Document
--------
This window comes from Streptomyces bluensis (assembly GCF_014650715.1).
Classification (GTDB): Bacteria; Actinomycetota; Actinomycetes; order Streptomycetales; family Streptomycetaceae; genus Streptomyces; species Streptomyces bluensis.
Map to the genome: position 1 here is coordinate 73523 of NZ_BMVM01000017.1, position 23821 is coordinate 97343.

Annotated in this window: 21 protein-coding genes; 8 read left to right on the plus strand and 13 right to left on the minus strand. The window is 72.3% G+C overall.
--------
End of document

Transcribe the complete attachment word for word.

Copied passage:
This window comes from Streptomyces bluensis (assembly GCF_014650715.1).
Classification (GTDB): Bacteria; Actinomycetota; Actinomycetes; order Streptomycetales; family Streptomycetaceae; genus Streptomyces; species Streptomyces bluensis.
Map to the genome: position 1 here is coordinate 73523 of NZ_BMVM01000017.1, position 23821 is coordinate 97343.

Annotated in this window: 21 protein-coding genes; 8 read left to right on the plus strand and 13 right to left on the minus strand. The window is 72.3% G+C overall.